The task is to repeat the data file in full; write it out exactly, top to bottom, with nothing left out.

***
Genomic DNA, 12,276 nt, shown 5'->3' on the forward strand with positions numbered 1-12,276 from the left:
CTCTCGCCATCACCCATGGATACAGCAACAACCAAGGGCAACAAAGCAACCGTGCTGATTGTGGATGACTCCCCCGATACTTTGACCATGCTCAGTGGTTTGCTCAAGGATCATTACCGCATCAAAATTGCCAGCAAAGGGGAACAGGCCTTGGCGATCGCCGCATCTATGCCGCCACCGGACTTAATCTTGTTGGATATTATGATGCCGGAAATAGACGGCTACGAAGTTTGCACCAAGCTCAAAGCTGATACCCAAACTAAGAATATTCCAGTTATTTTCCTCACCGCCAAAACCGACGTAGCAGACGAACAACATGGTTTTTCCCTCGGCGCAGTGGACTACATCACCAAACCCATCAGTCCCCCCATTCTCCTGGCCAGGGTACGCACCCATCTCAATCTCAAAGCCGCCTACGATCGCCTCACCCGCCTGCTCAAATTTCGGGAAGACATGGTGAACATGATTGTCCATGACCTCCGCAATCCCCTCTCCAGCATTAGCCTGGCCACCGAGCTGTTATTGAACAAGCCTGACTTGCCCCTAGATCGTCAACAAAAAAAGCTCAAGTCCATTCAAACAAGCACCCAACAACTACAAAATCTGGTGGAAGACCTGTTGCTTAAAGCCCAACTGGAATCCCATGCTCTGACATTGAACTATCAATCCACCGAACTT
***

Genomic DNA, 12,276 nt, shown 5'->3' on the forward strand with positions numbered 1-12,276 from the left:
CTCTCGCCATCACCCATGGATACAGCAACAACCAAGGGCAACAAAGCAACCGTGCTGATTGTGGATGACTCCCCCGATACTTTGACCATGCTCAGTGGTTTGCTCAAGGATCATTACCGCATCAAAATTGCCAGCAAAGGGGAACAGGCCTTGGCGATCGCCGCATCTATGCCGCCACCGGACTTAATCTTGTTGGATATTATGATGCCGGAAATAGACGGCTACGAAGTTTGCACCAAGCTCAAAGCTGATACCCAAACTAAGAATATTCCAGTTATTTTCCTCACCGCCAAAACCGACGTAGCAGACGAACAACATGGTTTTTCCCTCGGCGCAGTGGACTACATCACCAAACCCATCAGTCCCCCCATTCTCCTGGCCAGGGTACGCACCCATCTCAATCTCAAAGCCGCCTACGATCGCCTCACCCGCCTGCTCAAATTTCGGGAAGACATGGTGAACATGATTGTCCATGACCTCCGCAATCCCCTCTCCAGCATTAGCCTGGCCACCGAGCTGTTATTGAACAAGCCTGACTTGCCCCTAGATCGTCAACAAAAAAAGCTCAAGTCCATTCAAACAAGCACCCAACAACTACAAAATCTGGTGGAAGACCTGTTGCTTAAAGCCCAACTGGAATCCCATGCTCTGACATTGAACTATCAATCCACCGAACTT